Fine lines and wrinkles are signs of intrinsic or chronological aging; there's no way to entirely avoid them. As we grow older, our skin becomes thinner and drier. Weakened collagen makes the skin less elastic. Static wrinkles begin to appear. The rate of intrinsic aging occurs at a variable, genetically determined rate; the process is often first noticeable between the ages of 30 and 35. Some people are genetically predisposed to wrinkling. Sun exposure and smoking are the biggest environmental culprits, though stress can also be a factor.
Extrinsic aging, a result of exposure to the environment, is the critical element in determining who looks older or younger than their biological age. Over-exposure to sunlight is responsible for the majority of problems associated with extrinsic aging. Sun-damaged skin is photoaged from a decrease in collagen and other dermal proteins. This gradual process results in the appearance of fine lines and wrinkles. Over time, these can progress into deep wrinkles and furrows. Photoaging also causes pigmentary changes; "age spots" (sun-induced freckles), uneven skin tone, spider veins and dilated capillaries.
The simplest way to see the contrast between intrinsic and extrinsic aging is to compare skin commonly exposed to the sun (face, hands, neck) and skin not exposed to the sun (usually on the breasts, inner arms or buttocks).
We do have control over extrinsic aging.
There are a number of options for the treatment of fine lines and wrinkles, each with varied expense, recovery time and results. The following are the most common conventional treatments used today:
Nonprescription and Prescription Topicals: The simplest method of skin treatment is the topical application of wrinkle creams. Widely available everywhere from pharmacies to health food stores, these creams are beneficial for the skin, helping to moisturize and nourish it. However, their ability to reduce wrinkles, smoothen skin and tighten collagen below the skin's surface is, unfortunately, very limited. In addition, any visible improvement may disappear when use of the topical agent is discontinued. Topical application of prescription drugs, most notably synthetic derivatives of Vitamin A (retinoids), can provide better results in improving sun-damaged and aging skin. Clinical studies of topical retinoid formulations find them to be safe and effective in diminishing wrinkles and fine lines. However, most retinoids are skin irritants and often produce skin reactions.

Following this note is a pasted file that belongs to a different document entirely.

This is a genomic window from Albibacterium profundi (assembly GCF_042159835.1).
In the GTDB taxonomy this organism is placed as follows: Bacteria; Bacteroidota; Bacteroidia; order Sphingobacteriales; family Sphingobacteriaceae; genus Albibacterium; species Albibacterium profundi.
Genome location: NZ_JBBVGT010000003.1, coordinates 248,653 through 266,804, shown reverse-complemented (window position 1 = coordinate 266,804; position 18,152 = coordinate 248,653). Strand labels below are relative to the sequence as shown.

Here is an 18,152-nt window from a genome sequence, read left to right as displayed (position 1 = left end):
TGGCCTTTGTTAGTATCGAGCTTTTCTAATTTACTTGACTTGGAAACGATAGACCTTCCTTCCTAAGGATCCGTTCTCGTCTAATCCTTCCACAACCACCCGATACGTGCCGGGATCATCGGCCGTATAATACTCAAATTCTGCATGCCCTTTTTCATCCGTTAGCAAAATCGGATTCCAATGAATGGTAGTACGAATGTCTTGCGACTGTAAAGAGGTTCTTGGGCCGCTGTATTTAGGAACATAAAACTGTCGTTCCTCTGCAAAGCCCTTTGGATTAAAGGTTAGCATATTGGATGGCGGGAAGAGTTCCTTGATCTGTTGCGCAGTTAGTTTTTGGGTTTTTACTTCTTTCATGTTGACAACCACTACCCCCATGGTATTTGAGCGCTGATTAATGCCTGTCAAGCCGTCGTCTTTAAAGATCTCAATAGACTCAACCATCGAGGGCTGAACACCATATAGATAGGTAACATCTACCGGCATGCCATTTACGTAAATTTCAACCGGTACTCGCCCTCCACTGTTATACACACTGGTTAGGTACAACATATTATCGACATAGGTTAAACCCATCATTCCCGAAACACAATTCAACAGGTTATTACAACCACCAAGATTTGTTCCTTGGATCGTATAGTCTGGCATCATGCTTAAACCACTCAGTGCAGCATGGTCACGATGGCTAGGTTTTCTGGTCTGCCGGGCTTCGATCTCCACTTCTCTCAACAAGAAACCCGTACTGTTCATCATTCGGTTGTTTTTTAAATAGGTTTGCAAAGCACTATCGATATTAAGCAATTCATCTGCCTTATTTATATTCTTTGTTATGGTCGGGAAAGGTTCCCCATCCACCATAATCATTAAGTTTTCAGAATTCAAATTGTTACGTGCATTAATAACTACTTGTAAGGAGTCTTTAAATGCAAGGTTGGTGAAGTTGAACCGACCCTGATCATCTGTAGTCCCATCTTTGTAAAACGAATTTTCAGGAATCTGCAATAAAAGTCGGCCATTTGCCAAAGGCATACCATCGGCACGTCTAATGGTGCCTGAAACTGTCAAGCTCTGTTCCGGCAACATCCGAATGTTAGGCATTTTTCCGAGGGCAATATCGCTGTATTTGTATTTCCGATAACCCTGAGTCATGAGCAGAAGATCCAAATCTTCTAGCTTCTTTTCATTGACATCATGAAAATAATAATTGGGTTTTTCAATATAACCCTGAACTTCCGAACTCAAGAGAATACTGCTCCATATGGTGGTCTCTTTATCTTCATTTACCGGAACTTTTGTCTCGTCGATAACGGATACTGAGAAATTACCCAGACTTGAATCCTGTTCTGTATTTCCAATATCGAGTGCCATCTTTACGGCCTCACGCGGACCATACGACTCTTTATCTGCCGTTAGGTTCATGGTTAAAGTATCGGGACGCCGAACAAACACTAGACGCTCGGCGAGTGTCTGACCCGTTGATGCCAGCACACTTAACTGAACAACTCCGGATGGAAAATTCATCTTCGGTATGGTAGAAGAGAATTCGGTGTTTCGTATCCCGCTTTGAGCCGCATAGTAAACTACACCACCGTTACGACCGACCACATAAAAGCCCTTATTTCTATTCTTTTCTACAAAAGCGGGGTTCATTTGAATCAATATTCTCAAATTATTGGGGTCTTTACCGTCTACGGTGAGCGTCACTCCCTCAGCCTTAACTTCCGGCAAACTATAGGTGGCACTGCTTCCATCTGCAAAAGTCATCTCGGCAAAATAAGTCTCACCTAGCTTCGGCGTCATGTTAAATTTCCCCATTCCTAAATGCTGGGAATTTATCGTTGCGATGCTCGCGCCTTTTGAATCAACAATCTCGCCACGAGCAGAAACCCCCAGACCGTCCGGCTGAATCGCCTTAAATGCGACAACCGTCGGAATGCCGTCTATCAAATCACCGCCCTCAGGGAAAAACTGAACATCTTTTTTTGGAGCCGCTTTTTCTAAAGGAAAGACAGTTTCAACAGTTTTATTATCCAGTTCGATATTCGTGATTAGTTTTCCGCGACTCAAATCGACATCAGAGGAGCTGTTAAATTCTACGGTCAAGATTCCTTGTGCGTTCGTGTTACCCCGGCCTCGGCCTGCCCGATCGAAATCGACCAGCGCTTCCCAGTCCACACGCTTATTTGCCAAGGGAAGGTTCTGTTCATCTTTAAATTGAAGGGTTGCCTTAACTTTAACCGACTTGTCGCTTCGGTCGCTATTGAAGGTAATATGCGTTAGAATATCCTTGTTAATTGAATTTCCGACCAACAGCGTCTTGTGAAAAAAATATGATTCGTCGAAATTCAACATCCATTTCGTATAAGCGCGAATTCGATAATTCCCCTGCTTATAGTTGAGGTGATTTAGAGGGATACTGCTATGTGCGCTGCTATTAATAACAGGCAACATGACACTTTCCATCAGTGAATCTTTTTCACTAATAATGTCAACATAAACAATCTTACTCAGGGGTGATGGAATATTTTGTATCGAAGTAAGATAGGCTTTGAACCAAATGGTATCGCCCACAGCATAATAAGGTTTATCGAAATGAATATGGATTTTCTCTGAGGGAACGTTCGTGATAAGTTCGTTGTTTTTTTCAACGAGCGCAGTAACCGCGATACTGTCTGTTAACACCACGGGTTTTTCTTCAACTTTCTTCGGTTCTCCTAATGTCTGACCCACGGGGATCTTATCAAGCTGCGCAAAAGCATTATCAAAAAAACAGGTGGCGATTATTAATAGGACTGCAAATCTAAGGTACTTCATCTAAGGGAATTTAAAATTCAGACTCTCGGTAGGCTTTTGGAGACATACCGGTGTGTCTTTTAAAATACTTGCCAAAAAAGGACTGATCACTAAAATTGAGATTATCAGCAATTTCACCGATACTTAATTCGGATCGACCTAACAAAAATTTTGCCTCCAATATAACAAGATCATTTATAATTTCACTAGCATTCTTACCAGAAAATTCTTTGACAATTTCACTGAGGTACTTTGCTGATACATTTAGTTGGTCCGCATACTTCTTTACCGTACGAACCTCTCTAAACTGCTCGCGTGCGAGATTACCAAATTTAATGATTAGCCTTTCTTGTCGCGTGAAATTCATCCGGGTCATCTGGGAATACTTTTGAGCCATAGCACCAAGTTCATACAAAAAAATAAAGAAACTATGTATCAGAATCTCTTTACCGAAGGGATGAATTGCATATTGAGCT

Dermabrasion and Microdermabrasion: Dermabrasion is a traditional skin-clearing procedure that has been widely used in practice since the early 1980s. Sometimes called surgical skin planing, it commonly involves removal or sanding of the skin with a rotary abrasive instrument. The abrasive or planing action evens out the skin, and a new layer of fresh skin replaces the abraded skin. This procedure is usually reserved for extensive acne scarring and deep wrinkles. Due to its mechanical nature, healing and recovery are lengthy, with the treated area remaining red and flushed for an extended period of time.
Microdermabrasion, in contrast, is a more recently introduced treatment. It is particularly popular among individuals with mild skin damage seeking to preserve and maintain a youthful complexion. Essentially, microdermabrasion involves brushing the face with sterile micro-particles to abrade or rub off the very top skin layer, then vacuuming the particles and dermabraded skin away. Experts believe the procedure works best to polish and soften fine lines and dull skin texture. In most cases, a minimum of four to five initial treatments, seven to ten days apart, are necessary to achieve good results.
Chemical Peels: Another major advance in warding off the ravages of age was the advent of the chemical peel. In this treatment, a chemical solution is applied to the skin, causing it to separate and peel off. The new, regenerated skin is usually smoother, tighter and displays a more even color than the old skin. Peels are beneficial for fine lines and minor skin imperfections, and are performed as a single procedure or in a series.
Photorejuvnation: This laser-based procedure replaces damaged skin with new, fresh skin ridding wrinkles and fine-lines to achieve nearly flawless complexions
At the consultation session we determine which one of the procedures or combination thereof will best suit your particular condition and recommend you chemical peel, microdermabrasion, or photorejuvnation or a combination treatment.